Experion R440 features more SCADA rich features, and the LEAP concept is catching on quickly in oil and gas as a way to significantly reduce project costs and time to competition. Honeywell Universal IO is a key enabler for modular construction and distributed system architecture, and allows for phased extensions in oil and gas projects more easily. Honeywell has also integrated wireless and intelligent device management into its new 2020 RTU, which is designed and manufactured by Honeywell. By integrating device management into the RTU, Honeywell can reduce the cost of the RTU by up to two to three times that of a conventional RTU.
Honeywell is also offering more advanced metering technology in its system with MeterSuite. Historically, metering is done with many thousands of flow computers installed worldwide, but MeterSuite allows users to integrate this functionality into the Experion system, eliminating the need for a flow computer. Honeywell is also making leaps forward in leak detection and pipeline reliability by bringing Abnormal Situation Management Consortium (ASM) concepts to the world of pipeline control.
Face Time with Vimal Kapur
ARC participated in a 30-minute face-to-face session with HPS president Vimal Kapur, along with other industry analysts and media representatives. Kapur discussed the rate of technology change and how Honeywell is responding, and how this is affecting Honeywell’s customer service approach. Kapur stated that Honeywell is engaging in more and more “outcome based contracts” with customers through the Honeywell Assurance 360 program. These are somewhat different from performance-based contracts that many suppliers tried to establish with customers many years ago, with little success. Key KPIs with outcome-based contracts include uptime, loss of view, loss of control, and have more to do with the performance of the automation equipment versus production KPIs. Outcome based contracts also come with provisions for keeping automation equipment current, through modernization and migration approaches. Honeywell’s new Assurance360 outcome based contracts can look at certain KPIs over the cloud. Assurance 360 gets users out of the transactional world and focuses on the outcome. Honeywell currently has nine sites with Assurance360 contracts and expects to more than double that by the end of the year.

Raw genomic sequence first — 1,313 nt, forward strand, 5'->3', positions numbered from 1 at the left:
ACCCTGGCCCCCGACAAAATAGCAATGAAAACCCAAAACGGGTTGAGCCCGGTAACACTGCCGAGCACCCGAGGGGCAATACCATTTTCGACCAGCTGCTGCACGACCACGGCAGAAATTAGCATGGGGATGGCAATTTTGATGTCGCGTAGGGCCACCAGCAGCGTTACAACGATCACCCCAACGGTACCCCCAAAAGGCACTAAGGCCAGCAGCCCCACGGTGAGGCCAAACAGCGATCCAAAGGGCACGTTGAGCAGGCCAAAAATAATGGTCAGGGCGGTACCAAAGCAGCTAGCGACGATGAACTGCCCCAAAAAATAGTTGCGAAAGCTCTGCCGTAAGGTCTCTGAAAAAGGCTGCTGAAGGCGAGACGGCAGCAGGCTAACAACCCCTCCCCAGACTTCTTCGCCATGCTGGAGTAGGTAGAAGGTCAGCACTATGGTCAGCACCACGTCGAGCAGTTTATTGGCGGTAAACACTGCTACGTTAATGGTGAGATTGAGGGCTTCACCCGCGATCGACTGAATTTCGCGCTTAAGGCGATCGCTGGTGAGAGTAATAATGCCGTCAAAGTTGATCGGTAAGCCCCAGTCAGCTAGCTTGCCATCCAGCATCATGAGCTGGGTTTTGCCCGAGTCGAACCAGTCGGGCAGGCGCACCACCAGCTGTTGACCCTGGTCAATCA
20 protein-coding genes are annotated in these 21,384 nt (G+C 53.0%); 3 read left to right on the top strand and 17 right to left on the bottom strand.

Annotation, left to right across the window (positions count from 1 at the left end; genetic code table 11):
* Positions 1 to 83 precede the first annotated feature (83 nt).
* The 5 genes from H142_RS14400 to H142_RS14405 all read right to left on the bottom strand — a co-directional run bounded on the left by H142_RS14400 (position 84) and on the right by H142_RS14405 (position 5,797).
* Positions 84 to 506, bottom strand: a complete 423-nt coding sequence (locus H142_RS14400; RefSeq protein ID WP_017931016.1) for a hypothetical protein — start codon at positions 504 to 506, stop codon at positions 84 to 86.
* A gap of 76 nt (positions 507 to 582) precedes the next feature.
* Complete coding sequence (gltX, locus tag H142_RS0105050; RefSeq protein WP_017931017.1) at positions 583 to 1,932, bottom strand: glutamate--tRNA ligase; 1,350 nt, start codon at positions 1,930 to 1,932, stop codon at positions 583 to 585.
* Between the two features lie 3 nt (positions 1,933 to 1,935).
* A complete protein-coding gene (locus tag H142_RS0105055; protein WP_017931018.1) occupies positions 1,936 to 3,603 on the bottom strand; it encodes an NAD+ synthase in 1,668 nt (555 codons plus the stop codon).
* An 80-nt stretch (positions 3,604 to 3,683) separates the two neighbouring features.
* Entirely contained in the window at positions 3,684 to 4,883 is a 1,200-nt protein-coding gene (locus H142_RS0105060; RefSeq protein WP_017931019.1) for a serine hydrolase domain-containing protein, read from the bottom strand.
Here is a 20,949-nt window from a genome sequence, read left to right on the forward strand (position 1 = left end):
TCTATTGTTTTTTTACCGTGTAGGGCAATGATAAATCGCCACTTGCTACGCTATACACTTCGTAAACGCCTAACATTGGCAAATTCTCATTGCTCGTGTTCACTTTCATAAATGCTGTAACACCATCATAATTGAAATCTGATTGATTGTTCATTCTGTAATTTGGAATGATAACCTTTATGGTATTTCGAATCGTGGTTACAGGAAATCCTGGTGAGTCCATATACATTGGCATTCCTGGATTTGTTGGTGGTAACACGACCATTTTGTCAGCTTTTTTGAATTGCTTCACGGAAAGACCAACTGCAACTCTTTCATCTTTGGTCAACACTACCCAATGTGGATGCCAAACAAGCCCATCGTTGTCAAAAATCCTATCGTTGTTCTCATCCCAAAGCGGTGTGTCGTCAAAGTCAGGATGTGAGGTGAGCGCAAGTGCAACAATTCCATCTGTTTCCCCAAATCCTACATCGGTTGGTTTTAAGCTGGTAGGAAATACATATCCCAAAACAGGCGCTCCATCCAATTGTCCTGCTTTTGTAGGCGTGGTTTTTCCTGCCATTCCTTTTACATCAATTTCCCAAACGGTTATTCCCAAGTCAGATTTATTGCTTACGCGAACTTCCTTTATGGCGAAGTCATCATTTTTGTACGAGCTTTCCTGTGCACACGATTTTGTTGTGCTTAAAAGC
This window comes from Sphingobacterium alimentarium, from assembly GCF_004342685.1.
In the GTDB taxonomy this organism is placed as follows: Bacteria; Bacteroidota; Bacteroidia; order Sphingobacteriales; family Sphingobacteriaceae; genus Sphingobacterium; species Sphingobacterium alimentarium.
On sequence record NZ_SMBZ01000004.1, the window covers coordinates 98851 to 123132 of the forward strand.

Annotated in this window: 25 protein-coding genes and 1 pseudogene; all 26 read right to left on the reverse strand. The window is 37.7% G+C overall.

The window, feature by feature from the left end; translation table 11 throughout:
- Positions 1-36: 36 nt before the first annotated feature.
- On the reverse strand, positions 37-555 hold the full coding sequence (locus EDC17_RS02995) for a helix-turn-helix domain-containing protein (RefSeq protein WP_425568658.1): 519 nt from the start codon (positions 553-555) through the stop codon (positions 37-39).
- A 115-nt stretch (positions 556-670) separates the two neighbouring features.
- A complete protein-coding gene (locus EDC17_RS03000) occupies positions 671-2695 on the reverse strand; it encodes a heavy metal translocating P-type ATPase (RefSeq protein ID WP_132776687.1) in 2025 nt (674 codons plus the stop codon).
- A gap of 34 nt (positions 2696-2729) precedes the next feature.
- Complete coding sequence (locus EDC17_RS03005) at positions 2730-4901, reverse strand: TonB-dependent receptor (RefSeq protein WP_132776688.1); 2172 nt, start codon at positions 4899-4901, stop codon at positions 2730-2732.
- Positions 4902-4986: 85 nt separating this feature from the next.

Lots of New Activity at Honeywell Advanced Solutions
ARC also had some significant face time with Honeywell Advanced Solutions people, and there are many new advancements in this business. There is much focus on the KPI dashboards, as well as other system and historian agnostic applications that are not necessarily tied to Honeywell DCSs. Honeywell has worked with major oil and gas companies over the years to develop a collection of key KPIs, so inexperienced end users can have a good starting point to meet their specific needs.